Art & Design

Hard-Boiled Wonderland

23 August - 17 September 2016, London

A group exhibition exploring three painters' dystopian visions, featuring work by Marcelle Hanselaar, Rui Matsunaga and Nahem Shoa.

Overpopulation. Climate change. Terrorism. War. There is no doubt that we live in troubled times. Scratch the shiny surface and you find anger, intolerance, exploitation and deprivation. For most of us, a combination of wilful blindness and determined ignorance allows us to continue business-as-usual, but for the three artists in this exhibition the only way to deal with hard-core reality is to paint.

Although stylistically and temperamentally varied, each artist draws heavily from the Surrealist canon. They paint emotionally not logically. Like the great literary and filmic works that inspire them, they create parallel universes inhabited by peculiar characters, staple props and recurring motifs. This is dystopia, a warped reflection or surreal parody of our world; a place of extremes; not sanitised but dirty, depraved and sinister. Porn fairy tales or slash cartoons. The artists’ frankness in depicting the base and primitive lends the work an initially comic air but the gallows humour belies a more serious intent; to show the complexities of our physical and spiritual existence. It is often in contemplating fictions that we learn to understand truths.

Growing up in a formal Protestant household in post-war Rotterdam proved a profound source of inspiration for Hanselaar, whose recurring subject matter is the often troubled cohabitation of our raw desires, secret fantasies and uncultivated instincts with our functioning in a civil society. As an artist, Hanselaar looks for ways to express those illusive questions of who and what we are when the mask is off, and how we appear when the mask is on. Hanselaar’s work is held in many prestigious public and private collections, including the V&A, the British Museum and the Ashmolean.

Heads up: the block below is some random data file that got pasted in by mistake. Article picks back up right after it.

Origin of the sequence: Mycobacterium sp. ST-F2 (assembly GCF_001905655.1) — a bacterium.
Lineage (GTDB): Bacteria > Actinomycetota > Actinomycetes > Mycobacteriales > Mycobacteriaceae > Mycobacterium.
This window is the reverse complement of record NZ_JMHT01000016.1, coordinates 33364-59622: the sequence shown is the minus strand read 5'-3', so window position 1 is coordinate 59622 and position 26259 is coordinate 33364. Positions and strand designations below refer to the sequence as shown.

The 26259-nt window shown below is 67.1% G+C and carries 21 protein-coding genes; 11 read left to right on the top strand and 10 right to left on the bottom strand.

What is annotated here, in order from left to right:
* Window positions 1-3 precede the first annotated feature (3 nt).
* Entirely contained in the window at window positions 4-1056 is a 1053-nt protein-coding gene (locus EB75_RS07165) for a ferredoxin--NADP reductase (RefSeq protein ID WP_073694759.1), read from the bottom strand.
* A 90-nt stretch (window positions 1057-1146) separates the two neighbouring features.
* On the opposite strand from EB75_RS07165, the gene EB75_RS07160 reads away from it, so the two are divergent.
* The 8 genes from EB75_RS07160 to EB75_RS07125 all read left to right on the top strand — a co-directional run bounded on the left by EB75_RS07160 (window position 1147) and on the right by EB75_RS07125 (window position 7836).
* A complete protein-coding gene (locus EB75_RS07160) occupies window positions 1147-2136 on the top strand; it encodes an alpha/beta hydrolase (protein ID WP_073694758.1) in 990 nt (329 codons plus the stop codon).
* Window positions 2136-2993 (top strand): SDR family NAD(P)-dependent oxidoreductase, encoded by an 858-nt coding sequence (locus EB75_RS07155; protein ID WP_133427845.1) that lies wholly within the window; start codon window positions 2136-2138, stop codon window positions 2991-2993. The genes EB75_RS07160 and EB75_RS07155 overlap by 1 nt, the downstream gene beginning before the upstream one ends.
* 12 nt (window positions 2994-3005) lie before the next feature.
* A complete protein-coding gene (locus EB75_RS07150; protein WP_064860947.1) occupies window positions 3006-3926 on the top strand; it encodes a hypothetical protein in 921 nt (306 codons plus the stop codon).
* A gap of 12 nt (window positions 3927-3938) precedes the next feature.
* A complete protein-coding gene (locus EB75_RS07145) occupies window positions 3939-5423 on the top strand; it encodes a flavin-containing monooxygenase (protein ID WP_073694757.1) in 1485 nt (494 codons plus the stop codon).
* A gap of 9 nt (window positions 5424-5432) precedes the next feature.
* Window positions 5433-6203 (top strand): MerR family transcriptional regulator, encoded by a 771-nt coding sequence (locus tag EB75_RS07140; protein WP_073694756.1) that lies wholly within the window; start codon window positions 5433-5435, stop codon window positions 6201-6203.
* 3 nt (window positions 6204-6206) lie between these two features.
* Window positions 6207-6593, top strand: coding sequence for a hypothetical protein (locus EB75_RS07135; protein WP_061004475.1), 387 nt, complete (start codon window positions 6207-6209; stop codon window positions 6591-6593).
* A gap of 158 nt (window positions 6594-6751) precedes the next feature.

Rui Matsunaga’s work arises from Asian folklore and story-telling yet is fused with references from contemporary popular culture, Japanese anime and sci-fi comics. Her paintings - windows into a fantastical realm inhabited by frenzied and grotesque characters - reflect on our relationship with nature, the spiritual and the magical. Born in Japan, Matsunaga studied at the Royal Academy Schools and Central Saint Martins College of Art. She has exhibited widely and been shortlisted for the John Moore’s and Celeste art prizes.


Nahem Shoa, a London born-and-based artist with Scottish, Russian, Yemeni and Ethiopian roots, has over decades of painting sought to represent the ever-changing ethnical and sexual diversity of contemporary society. Often working live from the model, his politically aware work reflects on the state of the world through art history and the complex and visionary language of his subconscious imagination. Shoa has exhibited in London's National Portrait Gallery and the Royal Academy and has work in a number of public collections including the Victoria & Albert, Southampton, Plymouth and Manchester City Art Galleries, and Exeter’s Royal Memorial Museum.


Admission: Free

23 August - 17 September 2016

Jessica Carlisle Gallery, 4 Mandeville Place, W1U 2BF


Tel: 07446 482 169

Jessica Carlisle Gallery